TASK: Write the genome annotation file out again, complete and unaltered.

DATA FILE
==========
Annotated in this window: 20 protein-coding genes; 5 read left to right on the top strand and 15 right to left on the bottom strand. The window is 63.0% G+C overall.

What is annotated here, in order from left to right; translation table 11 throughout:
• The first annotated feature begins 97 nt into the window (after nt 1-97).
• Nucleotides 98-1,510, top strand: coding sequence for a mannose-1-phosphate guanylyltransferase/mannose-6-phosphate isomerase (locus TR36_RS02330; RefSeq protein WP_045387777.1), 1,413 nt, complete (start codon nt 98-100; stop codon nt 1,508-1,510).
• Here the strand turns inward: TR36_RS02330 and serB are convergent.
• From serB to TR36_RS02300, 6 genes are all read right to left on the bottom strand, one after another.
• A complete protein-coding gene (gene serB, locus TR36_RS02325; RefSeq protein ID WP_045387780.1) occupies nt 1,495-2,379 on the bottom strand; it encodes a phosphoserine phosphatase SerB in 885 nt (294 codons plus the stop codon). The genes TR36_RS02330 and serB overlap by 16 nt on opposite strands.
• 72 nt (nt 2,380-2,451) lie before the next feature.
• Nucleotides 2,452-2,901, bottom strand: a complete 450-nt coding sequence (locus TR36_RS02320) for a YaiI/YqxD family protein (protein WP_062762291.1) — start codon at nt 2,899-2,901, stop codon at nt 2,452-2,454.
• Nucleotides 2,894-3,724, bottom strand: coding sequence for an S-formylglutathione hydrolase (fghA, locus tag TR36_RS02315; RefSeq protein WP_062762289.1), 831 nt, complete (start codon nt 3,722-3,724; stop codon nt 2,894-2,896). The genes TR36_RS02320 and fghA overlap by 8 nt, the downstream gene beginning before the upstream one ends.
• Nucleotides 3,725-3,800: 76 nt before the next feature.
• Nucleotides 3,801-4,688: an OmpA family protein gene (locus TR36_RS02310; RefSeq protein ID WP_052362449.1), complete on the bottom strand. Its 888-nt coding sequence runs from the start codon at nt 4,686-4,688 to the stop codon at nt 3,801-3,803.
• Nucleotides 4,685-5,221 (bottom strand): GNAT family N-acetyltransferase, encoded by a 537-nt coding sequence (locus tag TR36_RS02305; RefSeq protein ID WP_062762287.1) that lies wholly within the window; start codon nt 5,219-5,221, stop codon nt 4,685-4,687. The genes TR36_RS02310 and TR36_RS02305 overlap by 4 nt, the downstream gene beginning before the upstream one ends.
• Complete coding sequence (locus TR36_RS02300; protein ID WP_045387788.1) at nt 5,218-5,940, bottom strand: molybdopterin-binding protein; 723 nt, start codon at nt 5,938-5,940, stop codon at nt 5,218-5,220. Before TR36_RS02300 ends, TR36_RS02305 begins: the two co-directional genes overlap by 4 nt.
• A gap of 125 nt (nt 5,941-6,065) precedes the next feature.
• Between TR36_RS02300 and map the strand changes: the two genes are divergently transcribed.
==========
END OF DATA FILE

Annotated in this window: 20 protein-coding genes; 5 read left to right on the top strand and 15 right to left on the bottom strand. The window is 63.0% G+C overall.

What is annotated here, in order from left to right; translation table 11 throughout:
• The first annotated feature begins 97 nt into the window (after nt 1-97).
• Nucleotides 98-1,510, top strand: coding sequence for a mannose-1-phosphate guanylyltransferase/mannose-6-phosphate isomerase (locus TR36_RS02330; RefSeq protein WP_045387777.1), 1,413 nt, complete (start codon nt 98-100; stop codon nt 1,508-1,510).
• Here the strand turns inward: TR36_RS02330 and serB are convergent.
• From serB to TR36_RS02300, 6 genes are all read right to left on the bottom strand, one after another.
• A complete protein-coding gene (gene serB, locus TR36_RS02325; RefSeq protein ID WP_045387780.1) occupies nt 1,495-2,379 on the bottom strand; it encodes a phosphoserine phosphatase SerB in 885 nt (294 codons plus the stop codon). The genes TR36_RS02330 and serB overlap by 16 nt on opposite strands.
• 72 nt (nt 2,380-2,451) lie before the next feature.
• Nucleotides 2,452-2,901, bottom strand: a complete 450-nt coding sequence (locus TR36_RS02320) for a YaiI/YqxD family protein (protein WP_062762291.1) — start codon at nt 2,899-2,901, stop codon at nt 2,452-2,454.
• Nucleotides 2,894-3,724, bottom strand: coding sequence for an S-formylglutathione hydrolase (fghA, locus tag TR36_RS02315; RefSeq protein WP_062762289.1), 831 nt, complete (start codon nt 3,722-3,724; stop codon nt 2,894-2,896). The genes TR36_RS02320 and fghA overlap by 8 nt, the downstream gene beginning before the upstream one ends.
• Nucleotides 3,725-3,800: 76 nt before the next feature.
• Nucleotides 3,801-4,688: an OmpA family protein gene (locus TR36_RS02310; RefSeq protein ID WP_052362449.1), complete on the bottom strand. Its 888-nt coding sequence runs from the start codon at nt 4,686-4,688 to the stop codon at nt 3,801-3,803.
• Nucleotides 4,685-5,221 (bottom strand): GNAT family N-acetyltransferase, encoded by a 537-nt coding sequence (locus tag TR36_RS02305; RefSeq protein ID WP_062762287.1) that lies wholly within the window; start codon nt 5,219-5,221, stop codon nt 4,685-4,687. The genes TR36_RS02310 and TR36_RS02305 overlap by 4 nt, the downstream gene beginning before the upstream one ends.
• Complete coding sequence (locus TR36_RS02300; protein ID WP_045387788.1) at nt 5,218-5,940, bottom strand: molybdopterin-binding protein; 723 nt, start codon at nt 5,938-5,940, stop codon at nt 5,218-5,220. Before TR36_RS02300 ends, TR36_RS02305 begins: the two co-directional genes overlap by 4 nt.
• A gap of 125 nt (nt 5,941-6,065) precedes the next feature.
• Between TR36_RS02300 and map the strand changes: the two genes are divergently transcribed.